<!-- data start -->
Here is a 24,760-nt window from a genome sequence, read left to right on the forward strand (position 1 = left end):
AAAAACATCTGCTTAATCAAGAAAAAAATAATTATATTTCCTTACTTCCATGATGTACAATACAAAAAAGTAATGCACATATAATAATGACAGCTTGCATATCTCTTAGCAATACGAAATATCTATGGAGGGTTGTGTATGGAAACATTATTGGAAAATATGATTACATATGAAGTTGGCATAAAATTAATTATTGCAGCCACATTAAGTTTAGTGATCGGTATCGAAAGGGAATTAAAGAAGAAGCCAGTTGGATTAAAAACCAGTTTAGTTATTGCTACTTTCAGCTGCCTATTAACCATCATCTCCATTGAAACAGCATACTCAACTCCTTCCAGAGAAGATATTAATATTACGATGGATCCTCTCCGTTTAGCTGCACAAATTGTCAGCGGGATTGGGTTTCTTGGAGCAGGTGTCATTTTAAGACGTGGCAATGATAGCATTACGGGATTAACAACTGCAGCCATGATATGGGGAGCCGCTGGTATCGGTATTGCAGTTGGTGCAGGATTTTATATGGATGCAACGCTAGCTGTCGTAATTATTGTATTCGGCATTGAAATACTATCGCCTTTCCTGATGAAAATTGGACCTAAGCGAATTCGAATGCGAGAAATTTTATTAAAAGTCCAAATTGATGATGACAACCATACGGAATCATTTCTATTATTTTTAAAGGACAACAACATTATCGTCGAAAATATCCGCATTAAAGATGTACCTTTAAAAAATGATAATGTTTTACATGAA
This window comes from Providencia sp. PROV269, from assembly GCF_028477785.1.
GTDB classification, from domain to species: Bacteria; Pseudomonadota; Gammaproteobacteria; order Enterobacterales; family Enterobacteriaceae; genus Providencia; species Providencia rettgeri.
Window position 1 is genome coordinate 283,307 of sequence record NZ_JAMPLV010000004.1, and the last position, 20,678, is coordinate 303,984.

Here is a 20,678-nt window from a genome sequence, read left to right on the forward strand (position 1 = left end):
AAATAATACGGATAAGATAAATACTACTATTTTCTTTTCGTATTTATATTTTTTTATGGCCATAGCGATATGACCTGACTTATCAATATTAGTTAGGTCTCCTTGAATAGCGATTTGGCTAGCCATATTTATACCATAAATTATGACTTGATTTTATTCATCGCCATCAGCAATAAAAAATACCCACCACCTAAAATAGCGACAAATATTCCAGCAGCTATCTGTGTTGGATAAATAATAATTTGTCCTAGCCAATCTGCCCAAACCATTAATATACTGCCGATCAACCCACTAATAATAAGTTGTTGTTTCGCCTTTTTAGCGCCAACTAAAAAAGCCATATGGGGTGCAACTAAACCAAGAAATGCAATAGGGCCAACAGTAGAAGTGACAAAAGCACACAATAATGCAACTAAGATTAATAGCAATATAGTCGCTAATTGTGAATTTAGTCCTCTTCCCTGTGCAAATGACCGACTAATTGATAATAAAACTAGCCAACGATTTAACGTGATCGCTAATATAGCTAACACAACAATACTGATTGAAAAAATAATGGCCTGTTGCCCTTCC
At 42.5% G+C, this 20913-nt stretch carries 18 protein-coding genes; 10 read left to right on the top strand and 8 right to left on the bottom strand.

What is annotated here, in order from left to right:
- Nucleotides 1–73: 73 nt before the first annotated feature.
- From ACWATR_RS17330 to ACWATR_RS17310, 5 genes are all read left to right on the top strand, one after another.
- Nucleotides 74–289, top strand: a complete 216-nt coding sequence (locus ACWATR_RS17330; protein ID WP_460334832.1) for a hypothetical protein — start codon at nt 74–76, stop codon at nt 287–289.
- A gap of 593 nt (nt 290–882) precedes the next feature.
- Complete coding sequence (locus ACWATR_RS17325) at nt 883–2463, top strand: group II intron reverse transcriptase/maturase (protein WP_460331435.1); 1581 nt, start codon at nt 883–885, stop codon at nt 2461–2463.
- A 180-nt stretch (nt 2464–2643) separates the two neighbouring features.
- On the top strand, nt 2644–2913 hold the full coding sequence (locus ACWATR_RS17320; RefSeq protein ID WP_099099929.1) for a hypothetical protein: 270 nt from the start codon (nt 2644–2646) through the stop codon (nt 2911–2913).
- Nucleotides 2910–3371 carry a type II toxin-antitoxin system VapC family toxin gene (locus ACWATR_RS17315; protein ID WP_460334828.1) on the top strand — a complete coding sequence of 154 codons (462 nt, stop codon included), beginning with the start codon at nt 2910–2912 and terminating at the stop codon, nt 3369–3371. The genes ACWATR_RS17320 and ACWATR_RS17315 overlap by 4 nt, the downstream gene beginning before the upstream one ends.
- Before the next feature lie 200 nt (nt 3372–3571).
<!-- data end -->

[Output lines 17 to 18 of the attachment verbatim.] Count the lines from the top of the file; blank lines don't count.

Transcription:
- Nucleotides 2910–3371 carry a type II toxin-antitoxin system VapC family toxin gene (locus ACWATR_RS17315; protein ID WP_460334828.1) on the top strand — a complete coding sequence of 154 codons (462 nt, stop codon included), beginning with the start codon at nt 2910–2912 and terminating at the stop codon, nt 3369–3371. The genes ACWATR_RS17320 and ACWATR_RS17315 overlap by 4 nt, the downstream gene beginning before the upstream one ends.
- Before the next feature lie 200 nt (nt 3372–3571).